Keen argues that the government failed to produce evidence of the specific effect which Johnson's boat had on interstate commerce. However, there was ample evidence that the boat was used in commercial fishing and that the catch was shipped interstate. Commercial fishing of the type concerned here is an industry affecting interstate commerce, and the court properly so instructed the jury. To the extent that Keen challenges the power of Congress to enact 844(i), his argument is foreclosed by Perez v. United States, 402 U.S. 146, 91 S. Ct. 1357, 28 L. Ed. 2d 686 (1971), in which the Supreme Court clearly rejected an analogous contention.
We have considered carefully appellant's objections to the sufficiency of the evidence. We cannot say that, considered in a light most favorable to the government, the evidence did not permit the jury to conclude that Keen was guilty beyond a reasonable doubt. United States v. Gardner, 475 F.2d 1273, 1275 (9th Cir. 1973).
The Honorable Russell E. Smith, Chief Judge, United States District Court for the District of Montana, sitting by designation
18 U.S.C. 844(i):
(i) Whoever maliciously damages or destroys, or attempts to damage or destroy, by means of an explosive, any building, vehicle, or other real or personal property used in interstate or foreign commerce or in any activity affecting interstate or foreign commerce . . ..
18 U.S.C. 2511(2) (c):
(c) It shall not be unlawful under this chapter for a person acting under color of law to intercept a wire or oral communication, where such person is a party to the communication or one of the parties to the communication has given prior consent to such interception.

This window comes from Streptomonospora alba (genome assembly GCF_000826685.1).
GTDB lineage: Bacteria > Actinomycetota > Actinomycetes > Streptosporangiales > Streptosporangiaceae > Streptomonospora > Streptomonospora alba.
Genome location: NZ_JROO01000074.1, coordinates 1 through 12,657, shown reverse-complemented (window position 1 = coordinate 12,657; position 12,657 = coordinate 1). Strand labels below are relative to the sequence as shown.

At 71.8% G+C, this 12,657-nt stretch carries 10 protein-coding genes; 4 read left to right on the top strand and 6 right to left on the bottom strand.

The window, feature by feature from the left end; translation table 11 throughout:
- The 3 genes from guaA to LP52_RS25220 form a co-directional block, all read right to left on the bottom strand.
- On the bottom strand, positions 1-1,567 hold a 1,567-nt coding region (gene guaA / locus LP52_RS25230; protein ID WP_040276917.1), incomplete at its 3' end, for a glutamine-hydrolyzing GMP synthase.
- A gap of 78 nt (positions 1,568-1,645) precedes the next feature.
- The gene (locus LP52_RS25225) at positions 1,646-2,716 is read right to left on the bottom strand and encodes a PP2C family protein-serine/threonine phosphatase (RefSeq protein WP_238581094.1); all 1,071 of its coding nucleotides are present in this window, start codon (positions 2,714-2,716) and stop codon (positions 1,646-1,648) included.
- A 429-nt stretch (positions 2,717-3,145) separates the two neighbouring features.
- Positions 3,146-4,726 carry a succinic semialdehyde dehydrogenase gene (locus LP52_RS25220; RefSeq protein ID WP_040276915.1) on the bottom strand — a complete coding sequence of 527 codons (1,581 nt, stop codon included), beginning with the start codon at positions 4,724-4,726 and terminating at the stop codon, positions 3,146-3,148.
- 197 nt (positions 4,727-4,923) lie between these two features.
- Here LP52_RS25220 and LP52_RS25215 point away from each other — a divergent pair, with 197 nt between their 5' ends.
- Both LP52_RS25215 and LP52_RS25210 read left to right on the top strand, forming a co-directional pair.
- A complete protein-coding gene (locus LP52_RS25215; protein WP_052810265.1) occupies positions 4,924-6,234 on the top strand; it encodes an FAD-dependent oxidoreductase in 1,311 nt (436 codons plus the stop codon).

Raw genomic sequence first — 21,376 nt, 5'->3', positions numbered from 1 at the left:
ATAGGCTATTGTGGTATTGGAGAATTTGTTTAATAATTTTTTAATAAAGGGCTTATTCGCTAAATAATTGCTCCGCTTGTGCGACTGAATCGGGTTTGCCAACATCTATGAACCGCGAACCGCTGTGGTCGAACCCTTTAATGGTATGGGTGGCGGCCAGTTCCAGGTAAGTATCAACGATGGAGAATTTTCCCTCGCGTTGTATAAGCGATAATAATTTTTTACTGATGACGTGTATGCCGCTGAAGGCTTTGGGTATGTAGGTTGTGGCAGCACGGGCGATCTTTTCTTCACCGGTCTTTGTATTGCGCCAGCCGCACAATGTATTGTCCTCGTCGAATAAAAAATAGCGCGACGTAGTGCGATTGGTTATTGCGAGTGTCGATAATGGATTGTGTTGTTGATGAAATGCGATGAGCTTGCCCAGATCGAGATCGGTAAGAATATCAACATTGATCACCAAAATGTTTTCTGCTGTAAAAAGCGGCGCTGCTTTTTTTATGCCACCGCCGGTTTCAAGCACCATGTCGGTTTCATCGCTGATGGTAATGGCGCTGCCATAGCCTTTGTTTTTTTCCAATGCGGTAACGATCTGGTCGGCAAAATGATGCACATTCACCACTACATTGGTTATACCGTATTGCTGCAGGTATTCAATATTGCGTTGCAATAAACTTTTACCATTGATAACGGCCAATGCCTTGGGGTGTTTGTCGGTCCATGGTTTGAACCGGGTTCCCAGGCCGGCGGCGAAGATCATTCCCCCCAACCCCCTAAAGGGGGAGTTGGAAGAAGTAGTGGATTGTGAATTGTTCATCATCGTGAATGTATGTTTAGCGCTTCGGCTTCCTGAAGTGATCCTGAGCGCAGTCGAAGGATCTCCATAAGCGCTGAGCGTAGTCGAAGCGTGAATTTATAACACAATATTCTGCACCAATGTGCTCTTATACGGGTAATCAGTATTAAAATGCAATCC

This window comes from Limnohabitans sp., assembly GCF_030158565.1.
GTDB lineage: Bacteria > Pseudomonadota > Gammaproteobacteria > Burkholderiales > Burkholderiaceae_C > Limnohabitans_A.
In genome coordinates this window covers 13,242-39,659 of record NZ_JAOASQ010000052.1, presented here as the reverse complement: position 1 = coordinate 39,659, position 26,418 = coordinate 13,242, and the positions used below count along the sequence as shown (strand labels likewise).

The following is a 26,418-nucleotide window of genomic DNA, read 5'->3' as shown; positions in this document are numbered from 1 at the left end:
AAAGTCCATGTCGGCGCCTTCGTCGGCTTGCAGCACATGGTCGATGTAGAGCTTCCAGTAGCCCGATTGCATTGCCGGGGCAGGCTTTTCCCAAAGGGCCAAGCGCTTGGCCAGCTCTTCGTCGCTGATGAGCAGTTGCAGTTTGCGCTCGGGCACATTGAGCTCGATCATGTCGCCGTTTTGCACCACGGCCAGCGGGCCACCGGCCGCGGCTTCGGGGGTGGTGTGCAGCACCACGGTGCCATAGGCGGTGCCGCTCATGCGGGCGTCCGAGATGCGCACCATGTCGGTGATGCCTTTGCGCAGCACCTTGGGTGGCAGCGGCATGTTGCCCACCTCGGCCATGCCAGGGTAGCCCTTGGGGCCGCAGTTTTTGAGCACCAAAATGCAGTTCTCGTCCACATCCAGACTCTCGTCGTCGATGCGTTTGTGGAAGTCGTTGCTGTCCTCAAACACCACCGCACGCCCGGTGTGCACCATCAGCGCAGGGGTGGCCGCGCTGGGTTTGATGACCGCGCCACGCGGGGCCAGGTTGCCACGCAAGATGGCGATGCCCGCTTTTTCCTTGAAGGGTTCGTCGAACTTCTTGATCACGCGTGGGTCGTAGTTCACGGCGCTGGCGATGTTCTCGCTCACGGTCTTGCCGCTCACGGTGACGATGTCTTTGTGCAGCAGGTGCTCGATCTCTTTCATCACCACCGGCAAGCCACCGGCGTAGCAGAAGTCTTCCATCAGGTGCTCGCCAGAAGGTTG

The exclusionary rule also bars use of evidence obtained in violation of other constitutional guarantees. See, e.g., Rogers v. Richmond, 365 U.S. 534, 81 S. Ct. 735, 5 L. Ed. 2d 760 (1961). In addition, federal law may prohibit explicitly the admission of certain types of evidence. Nardone v. United States, 302 U.S. 379, 58 S. Ct. 275, 82 L. Ed. 314 (1937); Lee v. Florida, 392 U.S. 378, 88 S. Ct. 2096, 20 L. Ed. 2d 1166 (1968) (Communications Act of 1934, ch. 652, 605, 48 Stat. 1103, forbidding divulgence of intercepted telephone messages, prohibited their introduction as evidence in court). The Court has also excluded confessions obtained in violation of the Federal Rules of Criminal Procedure. Mallory v. United States, 354 U.S. 449, 77 S. Ct. 1356, 1 L. Ed. 2d 1479 (1957)
See Miranda v. Arizona, 384 U.S. 436, 444, 86 S. Ct. 1602, 1612, 16 L. Ed. 2d 694 (1966):
'By custodial interrogation, we mean questioning initiated by law enforcement officers after a person has been taken into custody or otherwise deprived of his freedom of action in any significant way.' Id. n. 4: 'This is what we meant in Escobedo when we spoke of an investigation which had focused on an accused.'